Hedda Gabler, a play by Henrik Ibsen, could be considered "realistic" in two different major ways. First, the play is considered a realism, which is a style of theater. Many people believe Henrik Ibsen perfected the style of realism, although this is debated. However, his plays are considered realisms because there are four aspects in his plays that exist:
- They make problems in society the subject of debate.
- They have a socio-critical perspective.
- The action is in a contemporary setting.
- They present everyday people and situations. (From the Library of Norway)
Hedda Gabler is concerned with problems within society, and the characters in the play are frequently concerned about their role within society. While it is character-based, the play is also interested in systemic problems. This is a classic definition of dramatic realism.
Secondly, the play is acted in the style of realism, meaning the actors are concerned about being perceived as "realistic." The acting style of realism is not always the same as the form of realism. This is sometimes hard to understand, as most contemporary acting styles are based in realism (think of movies). However, there are many different acting styles in the history of theater.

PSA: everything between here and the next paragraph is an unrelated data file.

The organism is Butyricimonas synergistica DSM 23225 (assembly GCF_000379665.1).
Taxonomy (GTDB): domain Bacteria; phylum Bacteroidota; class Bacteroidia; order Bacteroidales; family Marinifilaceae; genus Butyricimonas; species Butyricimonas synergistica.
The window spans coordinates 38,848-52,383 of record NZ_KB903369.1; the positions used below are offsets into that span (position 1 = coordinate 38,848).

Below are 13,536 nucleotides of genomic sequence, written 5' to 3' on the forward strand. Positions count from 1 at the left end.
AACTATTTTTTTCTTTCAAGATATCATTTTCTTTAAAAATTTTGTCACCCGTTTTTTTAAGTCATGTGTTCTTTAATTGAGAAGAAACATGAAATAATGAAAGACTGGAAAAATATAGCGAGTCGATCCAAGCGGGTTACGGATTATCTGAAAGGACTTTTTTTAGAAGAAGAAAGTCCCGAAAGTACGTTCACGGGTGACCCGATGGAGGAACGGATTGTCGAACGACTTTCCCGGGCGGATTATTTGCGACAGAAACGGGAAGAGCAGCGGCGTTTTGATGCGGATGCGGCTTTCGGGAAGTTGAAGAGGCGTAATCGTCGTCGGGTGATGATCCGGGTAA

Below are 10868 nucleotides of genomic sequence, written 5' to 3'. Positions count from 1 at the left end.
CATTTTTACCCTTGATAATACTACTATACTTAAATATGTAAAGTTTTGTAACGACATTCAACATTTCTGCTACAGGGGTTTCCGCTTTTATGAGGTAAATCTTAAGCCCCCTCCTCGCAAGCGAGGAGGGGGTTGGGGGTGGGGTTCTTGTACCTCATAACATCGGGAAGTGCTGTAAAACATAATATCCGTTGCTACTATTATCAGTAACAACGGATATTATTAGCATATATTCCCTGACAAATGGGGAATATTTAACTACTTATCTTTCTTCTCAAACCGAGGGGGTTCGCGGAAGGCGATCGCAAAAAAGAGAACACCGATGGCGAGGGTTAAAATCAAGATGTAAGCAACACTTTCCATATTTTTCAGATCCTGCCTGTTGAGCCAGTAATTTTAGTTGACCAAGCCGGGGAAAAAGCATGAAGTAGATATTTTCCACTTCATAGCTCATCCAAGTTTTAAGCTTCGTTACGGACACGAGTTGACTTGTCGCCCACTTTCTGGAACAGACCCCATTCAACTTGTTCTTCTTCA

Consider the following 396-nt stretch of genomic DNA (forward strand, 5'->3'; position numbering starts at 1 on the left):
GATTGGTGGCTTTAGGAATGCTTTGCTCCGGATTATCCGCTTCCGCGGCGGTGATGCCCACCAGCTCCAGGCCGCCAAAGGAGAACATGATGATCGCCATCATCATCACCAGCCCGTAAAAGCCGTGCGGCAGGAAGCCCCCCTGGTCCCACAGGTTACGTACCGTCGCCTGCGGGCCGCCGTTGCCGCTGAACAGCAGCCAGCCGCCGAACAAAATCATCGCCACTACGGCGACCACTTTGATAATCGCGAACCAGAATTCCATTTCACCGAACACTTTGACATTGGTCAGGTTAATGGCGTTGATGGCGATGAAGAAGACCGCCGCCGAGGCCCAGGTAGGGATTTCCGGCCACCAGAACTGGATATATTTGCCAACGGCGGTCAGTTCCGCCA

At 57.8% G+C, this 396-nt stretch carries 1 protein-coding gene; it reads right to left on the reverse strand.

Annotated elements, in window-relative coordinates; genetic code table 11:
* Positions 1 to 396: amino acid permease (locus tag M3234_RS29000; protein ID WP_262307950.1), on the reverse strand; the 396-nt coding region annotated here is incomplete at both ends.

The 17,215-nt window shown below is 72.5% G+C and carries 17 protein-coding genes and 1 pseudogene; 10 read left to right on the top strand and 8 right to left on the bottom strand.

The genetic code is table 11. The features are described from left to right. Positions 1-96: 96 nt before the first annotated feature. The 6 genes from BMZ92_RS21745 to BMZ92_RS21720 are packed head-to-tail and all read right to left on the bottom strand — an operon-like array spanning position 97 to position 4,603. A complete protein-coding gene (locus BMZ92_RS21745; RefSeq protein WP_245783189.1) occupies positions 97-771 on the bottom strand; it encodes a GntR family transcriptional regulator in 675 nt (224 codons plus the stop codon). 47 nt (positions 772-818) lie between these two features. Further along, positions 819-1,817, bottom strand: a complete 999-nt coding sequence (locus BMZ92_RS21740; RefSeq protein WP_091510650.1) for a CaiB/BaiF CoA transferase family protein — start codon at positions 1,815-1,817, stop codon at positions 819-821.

Hedda Gabler and Hamlet are often compared to each other, as Hamlet is considered to be the hardest male role to play and Hedda Gabler is considered to be the hardest female role to play. However, the plays' styles are radically different. Hedda Gabler is a realism play, while Hamlet is created in a classical Elizabethan style. Today, Hamlet is often performed in the style of realism, but it is not a realism play.